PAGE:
What is GSM-R?
GSM-R (or GSM-Railway) is based on GSM (Global System for Mobile Communications) technology. It is part of the European Rail Traffic Management System (ERTMS) standard and provides railway operational staff with a secure platform for voice and data communications. GSM-R is used by drivers, dispatchers, shunting team members, train engineers, and station controllers. It delivers features such as group calls, voice broadcast, location-based connections, and call pre-emption in emergency situations. As part of the ERTMS environment, GSM-R helps to provide benefits to both rail operators and passengers. These include faster, longer and more frequent train services, without compromising safety, as GSM-R guarantees performance up to 500 km/h (310 mph), without any communication loss.
GSM-R is currently deployed on 130,000 kilometres of track in Europe and 210,000 kilometres worldwide.
A technically complex environment
As train drivers and rail personnel need to communicate everywhere along the line, the GSM-R environment is technically complex with many challenges to overcome. Communication failures and interference from internal or third parties affect network performance and service availability. And without GSM-R service, trains cannot operate, which causes delays, passenger dissatisfaction and expensive penalties.
Why conduct GSM-R and rail telecoms network testing?
As rail telecoms issues are one of the factors that impact rail costs and safety, they need troubleshooting and regular network quality assessments. Accurate and frequent testing is conducted on new train lines to demonstrate they meet the necessary industry safety standards and on existing lines to ensure that a high quality of service continues to be available at all times.
Testing GSM-R coverage is very different from testing quality of service for a normal mobile network as there can be large variations in data usage. This includes areas where quality of service is unknown or seldom tested. The tests are subject to strict requirements and need to comply with UIC testing methodologies.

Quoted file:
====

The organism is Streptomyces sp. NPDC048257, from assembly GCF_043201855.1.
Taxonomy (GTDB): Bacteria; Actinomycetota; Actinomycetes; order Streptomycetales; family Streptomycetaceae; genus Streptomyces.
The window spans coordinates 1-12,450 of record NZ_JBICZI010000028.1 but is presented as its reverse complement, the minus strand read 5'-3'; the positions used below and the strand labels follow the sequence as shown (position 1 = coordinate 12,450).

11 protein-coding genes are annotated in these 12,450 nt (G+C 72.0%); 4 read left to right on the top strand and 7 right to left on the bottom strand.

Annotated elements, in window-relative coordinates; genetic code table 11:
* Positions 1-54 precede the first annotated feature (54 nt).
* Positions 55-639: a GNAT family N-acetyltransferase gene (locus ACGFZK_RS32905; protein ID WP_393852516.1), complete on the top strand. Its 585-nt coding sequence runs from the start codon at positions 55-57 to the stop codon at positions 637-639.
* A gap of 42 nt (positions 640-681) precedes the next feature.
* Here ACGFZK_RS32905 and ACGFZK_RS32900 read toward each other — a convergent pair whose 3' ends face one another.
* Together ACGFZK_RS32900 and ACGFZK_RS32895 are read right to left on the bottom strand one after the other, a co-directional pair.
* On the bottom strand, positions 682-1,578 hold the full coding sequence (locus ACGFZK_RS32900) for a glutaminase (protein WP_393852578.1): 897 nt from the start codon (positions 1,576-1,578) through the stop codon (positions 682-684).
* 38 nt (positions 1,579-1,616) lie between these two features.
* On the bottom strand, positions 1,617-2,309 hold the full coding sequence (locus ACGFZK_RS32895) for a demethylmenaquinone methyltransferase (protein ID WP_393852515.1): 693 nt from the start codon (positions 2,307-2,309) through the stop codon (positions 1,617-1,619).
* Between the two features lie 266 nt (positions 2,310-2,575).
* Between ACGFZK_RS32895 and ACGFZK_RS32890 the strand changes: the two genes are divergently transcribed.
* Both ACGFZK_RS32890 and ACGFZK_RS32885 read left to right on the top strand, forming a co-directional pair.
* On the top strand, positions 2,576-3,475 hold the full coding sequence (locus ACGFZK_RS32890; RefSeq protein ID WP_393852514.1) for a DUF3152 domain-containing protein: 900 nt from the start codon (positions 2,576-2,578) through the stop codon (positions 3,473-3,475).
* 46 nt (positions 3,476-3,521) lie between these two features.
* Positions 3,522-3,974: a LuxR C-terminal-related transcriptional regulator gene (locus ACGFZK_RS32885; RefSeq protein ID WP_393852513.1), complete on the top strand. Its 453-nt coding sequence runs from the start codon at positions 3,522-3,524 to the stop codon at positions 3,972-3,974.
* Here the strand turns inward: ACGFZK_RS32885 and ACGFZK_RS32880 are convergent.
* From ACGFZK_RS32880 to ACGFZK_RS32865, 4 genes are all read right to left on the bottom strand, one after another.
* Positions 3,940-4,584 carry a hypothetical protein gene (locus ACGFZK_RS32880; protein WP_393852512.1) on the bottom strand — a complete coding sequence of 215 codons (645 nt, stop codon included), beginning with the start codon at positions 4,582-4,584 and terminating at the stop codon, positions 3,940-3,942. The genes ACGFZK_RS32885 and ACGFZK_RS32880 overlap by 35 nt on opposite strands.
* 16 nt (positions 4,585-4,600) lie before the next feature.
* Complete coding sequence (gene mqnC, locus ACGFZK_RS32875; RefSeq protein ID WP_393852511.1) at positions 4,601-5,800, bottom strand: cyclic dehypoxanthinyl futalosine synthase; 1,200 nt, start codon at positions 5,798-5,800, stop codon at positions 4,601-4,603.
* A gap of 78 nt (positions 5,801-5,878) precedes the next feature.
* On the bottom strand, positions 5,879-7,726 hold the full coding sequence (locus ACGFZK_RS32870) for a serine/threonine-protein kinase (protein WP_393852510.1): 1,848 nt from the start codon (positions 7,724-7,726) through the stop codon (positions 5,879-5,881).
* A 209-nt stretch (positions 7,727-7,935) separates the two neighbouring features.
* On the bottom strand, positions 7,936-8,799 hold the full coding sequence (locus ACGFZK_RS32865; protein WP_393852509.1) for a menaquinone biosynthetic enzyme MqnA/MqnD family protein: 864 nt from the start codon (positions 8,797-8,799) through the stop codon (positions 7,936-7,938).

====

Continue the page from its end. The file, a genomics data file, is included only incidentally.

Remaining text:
Interference can also cause issues and failures in GSM-R voice and data communication. It is important to measure the RF coverage along the GSM-R network to identify where interference occurs. The next step is then to engage with the mobile network operator (MNOs), third parties or legal entities, to address the issues.
How are the tests carried out?
In many cases, the test and monitoring equipment is installed on test trains. As the trains travel along the track, operatives collect data from 2, 3 and 4G networks to measure the quality of service and the extent of any interference in the GSM-R network. However, as test trains often operate outside the main commuting times and are expensive to equip, portable GSM-R testing solutions are also used to extend the testing capability. Operators can conduct their own tests or run automated tests on-board operational trains or on platforms, using test equipment in trolleys or backpacks.
Benefits of rail telecoms testing:
- source and pinpoint rail telecom network failures
- provide performance measurement to meet industry compliance standards
- ensure GSM-R mobile support
- identify when and which internal and third party interference affect network performances and service availability
FRMCS – Future Railway Mobile Communication System will replace GSM-R
However, GSM-R is a second-generation system, which cannot transmit the volumes of information needed for digital rail. Furthermore,
GSM-R equipment is due to reach the end of its life around 2030 and manufacturers will be withdrawing their support for the equipment.
To prepare for the advent of the digital train and to deal with GSM-R obsolescence, the UIC and its members are designing the Future Railway Mobile Communication System (FRMCS).
FRMCS will enable the ability to transmit, receive and use increasing volumes of data. This will improve service quality, as well as open up possibilities offered by driverless trains, the Internet of Things, and smart maintenance, amongst other ways to use the greater data and communication flows.